Gov. Glenn Youngkin in Wise County. Photo courtesy of Earl Neirkirk/Neikirk Image

Standing on the remains of a coal mine site outside Norton on Friday, Gov. Glenn Youngkin said he will propose $10 million for research and development of innovative energy technologies, including the small modular nuclear reactor he wants to put in Southwest Virginia. 

The 2,000-acre site atop a ridge in Wise County – the backdrop for a news conference held to announce the funding – is an example of the type of land that could be used for future energy projects, he said. Southwest Virginia has 100,000 acres of such land that is ready for development with approval of the right permits, he added. 

“The great thing is that we have everything coming together, we have the space and we have commitment – commitment from local government, commitment from state government, commitment from federal government and, oh by the way, an energy-focused workforce that is hungry for new opportunities,” the governor told a crowd of more than 60. Those attending were local and state officials, including Attorney General Jason Miyares, former Gov. George Allen and Del. Terry Kilgore, state Department of Energy employees, U.S. Rep. Morgan Griffith and the media. 

The event was held nearly two weeks after Youngkin unveiled an energy plan that he referred to Friday as “our all American, all-of-the-above” energy plan that calls for innovation in energy sources and technology.  

The $10 million would be used to create the Virginia Power Innovation Fund and go toward research and development in innovative technologies, including nuclear, hydrogen, advanced battery storage, carbon capture and others. 

Half of the money would be dedicated to promoting the state’s nuclear energy industry by establishing a Virginia Nuclear Innovation Hub. The $5 million would be focused on “achieving the groundbreaking research necessary to deliver on our moonshot mission to establish the very first small modular reactor right here in Southwest Virginia within the next 10 years,” Youngkin said.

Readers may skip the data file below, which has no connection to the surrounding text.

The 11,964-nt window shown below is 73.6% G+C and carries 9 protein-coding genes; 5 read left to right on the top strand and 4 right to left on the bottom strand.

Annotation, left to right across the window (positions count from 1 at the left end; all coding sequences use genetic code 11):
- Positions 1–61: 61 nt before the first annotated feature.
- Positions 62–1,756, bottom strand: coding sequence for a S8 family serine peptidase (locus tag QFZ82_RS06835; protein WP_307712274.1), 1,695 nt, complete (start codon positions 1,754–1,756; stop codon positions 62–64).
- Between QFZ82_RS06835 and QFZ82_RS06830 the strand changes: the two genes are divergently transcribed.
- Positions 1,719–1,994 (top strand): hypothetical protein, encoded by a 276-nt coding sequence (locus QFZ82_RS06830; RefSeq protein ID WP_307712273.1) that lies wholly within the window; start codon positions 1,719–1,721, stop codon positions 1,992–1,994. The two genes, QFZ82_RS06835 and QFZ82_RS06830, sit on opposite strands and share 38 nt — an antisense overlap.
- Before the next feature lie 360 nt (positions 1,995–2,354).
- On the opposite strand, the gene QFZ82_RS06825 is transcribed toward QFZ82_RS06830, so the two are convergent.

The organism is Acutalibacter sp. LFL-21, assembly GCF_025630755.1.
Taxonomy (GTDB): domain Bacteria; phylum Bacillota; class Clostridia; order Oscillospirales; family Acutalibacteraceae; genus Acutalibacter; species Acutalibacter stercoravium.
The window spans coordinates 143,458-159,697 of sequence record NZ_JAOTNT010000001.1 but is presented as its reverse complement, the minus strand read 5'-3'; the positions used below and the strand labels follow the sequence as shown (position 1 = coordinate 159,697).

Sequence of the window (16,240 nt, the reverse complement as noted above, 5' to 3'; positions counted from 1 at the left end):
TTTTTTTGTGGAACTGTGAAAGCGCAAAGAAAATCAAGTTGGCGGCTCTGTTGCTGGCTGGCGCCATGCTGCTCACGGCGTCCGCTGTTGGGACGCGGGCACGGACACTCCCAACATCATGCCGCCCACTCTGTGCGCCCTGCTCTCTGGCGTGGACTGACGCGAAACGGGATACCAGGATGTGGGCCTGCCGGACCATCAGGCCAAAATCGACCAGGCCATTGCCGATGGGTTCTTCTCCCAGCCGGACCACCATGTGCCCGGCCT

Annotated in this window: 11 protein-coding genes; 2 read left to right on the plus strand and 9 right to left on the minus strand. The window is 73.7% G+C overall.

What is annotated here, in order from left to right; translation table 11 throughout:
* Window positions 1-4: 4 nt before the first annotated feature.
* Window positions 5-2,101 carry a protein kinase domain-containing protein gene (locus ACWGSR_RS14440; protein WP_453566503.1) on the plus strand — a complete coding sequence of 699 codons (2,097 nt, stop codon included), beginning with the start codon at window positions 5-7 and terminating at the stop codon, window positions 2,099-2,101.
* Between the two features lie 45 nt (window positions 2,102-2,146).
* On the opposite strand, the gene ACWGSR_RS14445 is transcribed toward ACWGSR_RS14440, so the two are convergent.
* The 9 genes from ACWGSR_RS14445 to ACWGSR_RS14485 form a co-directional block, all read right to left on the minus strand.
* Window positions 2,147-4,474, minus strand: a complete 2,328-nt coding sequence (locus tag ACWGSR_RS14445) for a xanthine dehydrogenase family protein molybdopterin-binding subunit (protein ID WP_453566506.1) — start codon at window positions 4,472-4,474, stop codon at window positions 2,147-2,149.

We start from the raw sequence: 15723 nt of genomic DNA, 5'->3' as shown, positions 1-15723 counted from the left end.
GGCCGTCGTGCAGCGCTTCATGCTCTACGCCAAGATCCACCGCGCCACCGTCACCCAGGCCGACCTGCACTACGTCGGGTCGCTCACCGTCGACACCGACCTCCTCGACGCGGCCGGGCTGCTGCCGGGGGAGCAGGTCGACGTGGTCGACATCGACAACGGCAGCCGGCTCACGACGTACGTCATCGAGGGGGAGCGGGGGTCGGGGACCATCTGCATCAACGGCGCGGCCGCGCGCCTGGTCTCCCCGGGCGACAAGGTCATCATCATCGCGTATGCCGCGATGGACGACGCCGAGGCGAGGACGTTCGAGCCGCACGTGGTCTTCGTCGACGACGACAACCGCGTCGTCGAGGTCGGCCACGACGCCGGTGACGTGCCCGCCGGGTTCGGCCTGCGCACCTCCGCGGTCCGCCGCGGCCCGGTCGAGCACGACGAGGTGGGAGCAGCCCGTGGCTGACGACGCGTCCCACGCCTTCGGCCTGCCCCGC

He added that the hub would bring together the state’s nuclear stakeholders, universities, corporate interests and research dollars to develop “new and emerging nuclear technologies for deployment right here in the commonwealth, and we will work with our regional allies to go after more than our fair share. And I have to say, we deserve more than our fair share.” 

The money would also go toward grants for higher education to study SMR technology, funding for nuclear workforce development and additional money for site exploration for an SMR, including in Southwest Virginia, according to a news release from the governor’s office. 

He called the effort “intergovernmental” and said the state will work with Griffith, R-Salem, to obtain some of the billions in federal funding now available to “reinvigorate America’s energy future.” 

The governor said he and Griffith also announced Friday that $2 million in Virginia’s Abandoned Mine Land Economic Revitalization (AMLER) grant money will go to the Energy DELTA Lab in Southwest Virginia, which was announced Oct. 4. The unique effort will be an “energy technology testbed” that will turn some former coal mining sites into laboratories to promote energy innovation. The first two sites will be in Wise County. 

While the governor said earlier this month that he hopes to deploy the SMR within 10 years, he said Friday he thinks the state can “beat” that time frame. He wants Virginia to be the first state in the nation to deploy one of the reactors, he said. 

Asked who would build the reactor, Youngkin said he is being courted by a number of interested prospects, but he did not name any. 

Alireza Haghighat, professor and director of Virginia Tech’s Nuclear Engineering Program and co-chair and founder of the Virginia Nuclear Energy Consortium, told Cardinal News that the SMR would most likely be built by a utility because it has the expertise needed. 

Haghighat, who attended Friday’s news conference as well as the announcement of the governor’s energy plan in Lynchburg on Oct. 3, said he has been promoting nuclear energy and technology in Virginia since he started at Virginia Tech in 2011. 

Youngkin also thanked Speaker of the House Todd Gilbert, who announced Thursday that he is working with West Virginia Speaker Roger Hanshaw to bring advanced nuclear-powered energy sources, including SMRs, to the rural and economically challenged regions of their states. 

Southwest Virginia is in an “incredibly, incredibly well-positioned spot” to lead Virginia’s mission to become the nation’s leader in energy innovation, the governor said. 

“So, we are going to turn on the light switch and shine a bright light … on the endless opportunities that we have as we invest in these emerging technologies right here in Southwest Virginia,” he said. “You know Southwest Virginia, as Delegate Kilgore said, has consistently provided reliable energy that powered America. And we’re going to do it again right here in order to not just power the commonwealth but again to power America.”

Susan Cameron is a reporter for Cardinal News. She has been a newspaper journalist in Southwest Virginia...